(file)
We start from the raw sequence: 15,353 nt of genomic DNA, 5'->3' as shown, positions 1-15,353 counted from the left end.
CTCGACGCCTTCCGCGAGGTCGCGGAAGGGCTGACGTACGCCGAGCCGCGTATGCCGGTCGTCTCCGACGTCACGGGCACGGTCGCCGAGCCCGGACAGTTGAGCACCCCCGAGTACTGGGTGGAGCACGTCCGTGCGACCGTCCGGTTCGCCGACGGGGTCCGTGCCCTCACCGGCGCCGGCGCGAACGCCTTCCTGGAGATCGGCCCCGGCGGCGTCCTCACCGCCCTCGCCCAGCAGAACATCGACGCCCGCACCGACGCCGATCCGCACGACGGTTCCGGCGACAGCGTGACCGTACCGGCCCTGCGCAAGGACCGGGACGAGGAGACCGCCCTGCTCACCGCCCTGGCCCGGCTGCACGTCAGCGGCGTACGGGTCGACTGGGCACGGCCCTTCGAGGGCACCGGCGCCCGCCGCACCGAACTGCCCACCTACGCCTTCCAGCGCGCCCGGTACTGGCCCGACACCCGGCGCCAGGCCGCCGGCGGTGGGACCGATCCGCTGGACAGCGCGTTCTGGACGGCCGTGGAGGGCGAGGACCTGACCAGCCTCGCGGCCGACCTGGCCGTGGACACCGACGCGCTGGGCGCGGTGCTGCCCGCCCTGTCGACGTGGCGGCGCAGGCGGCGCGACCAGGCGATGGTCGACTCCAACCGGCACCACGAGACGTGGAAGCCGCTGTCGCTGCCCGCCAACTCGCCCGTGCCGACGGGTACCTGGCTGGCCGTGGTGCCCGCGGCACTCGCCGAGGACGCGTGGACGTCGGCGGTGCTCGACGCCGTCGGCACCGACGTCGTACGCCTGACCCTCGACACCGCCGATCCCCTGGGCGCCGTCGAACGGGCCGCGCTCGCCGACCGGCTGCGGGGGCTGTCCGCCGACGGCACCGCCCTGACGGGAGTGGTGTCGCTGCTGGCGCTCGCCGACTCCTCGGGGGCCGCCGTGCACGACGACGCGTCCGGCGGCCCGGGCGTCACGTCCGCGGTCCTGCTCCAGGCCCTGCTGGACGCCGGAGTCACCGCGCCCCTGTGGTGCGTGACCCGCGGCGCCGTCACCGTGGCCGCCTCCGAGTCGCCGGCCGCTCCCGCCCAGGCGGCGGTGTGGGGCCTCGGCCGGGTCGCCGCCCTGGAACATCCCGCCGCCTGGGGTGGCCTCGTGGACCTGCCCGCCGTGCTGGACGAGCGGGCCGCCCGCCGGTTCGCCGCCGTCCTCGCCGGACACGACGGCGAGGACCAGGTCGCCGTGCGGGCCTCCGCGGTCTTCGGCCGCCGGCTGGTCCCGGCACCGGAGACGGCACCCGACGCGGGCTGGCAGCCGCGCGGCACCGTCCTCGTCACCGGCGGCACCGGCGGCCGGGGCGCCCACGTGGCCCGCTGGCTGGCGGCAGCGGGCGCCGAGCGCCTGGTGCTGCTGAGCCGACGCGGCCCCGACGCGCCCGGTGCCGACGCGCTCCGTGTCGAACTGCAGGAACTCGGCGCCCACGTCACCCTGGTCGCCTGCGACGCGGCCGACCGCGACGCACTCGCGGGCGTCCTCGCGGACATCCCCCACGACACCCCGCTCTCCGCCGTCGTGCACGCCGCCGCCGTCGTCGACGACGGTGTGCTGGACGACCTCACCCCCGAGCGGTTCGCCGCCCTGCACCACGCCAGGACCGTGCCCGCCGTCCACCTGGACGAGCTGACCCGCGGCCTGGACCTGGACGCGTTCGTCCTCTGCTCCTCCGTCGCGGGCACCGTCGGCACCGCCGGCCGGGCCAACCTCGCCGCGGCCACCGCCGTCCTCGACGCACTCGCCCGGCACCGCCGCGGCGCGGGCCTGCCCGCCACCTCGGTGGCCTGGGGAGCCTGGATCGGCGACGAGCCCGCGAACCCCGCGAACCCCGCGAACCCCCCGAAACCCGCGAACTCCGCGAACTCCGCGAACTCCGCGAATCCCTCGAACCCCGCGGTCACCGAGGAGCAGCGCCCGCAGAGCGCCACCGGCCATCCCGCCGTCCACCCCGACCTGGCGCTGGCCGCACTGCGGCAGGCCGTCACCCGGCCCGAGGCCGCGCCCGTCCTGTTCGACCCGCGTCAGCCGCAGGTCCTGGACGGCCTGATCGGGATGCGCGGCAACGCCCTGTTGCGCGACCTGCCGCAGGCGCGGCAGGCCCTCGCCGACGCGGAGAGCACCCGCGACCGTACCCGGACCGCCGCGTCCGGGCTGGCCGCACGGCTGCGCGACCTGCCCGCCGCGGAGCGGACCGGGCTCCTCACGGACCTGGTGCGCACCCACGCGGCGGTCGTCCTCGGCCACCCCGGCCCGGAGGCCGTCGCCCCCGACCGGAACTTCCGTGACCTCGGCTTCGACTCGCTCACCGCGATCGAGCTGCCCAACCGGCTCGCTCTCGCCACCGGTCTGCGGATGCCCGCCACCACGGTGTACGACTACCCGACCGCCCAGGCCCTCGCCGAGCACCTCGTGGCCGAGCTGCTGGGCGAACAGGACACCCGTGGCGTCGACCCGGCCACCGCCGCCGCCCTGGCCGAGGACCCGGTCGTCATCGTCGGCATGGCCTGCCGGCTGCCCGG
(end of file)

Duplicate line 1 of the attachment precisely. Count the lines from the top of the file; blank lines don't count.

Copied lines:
We start from the raw sequence: 15,353 nt of genomic DNA, 5'->3' as shown, positions 1-15,353 counted from the left end.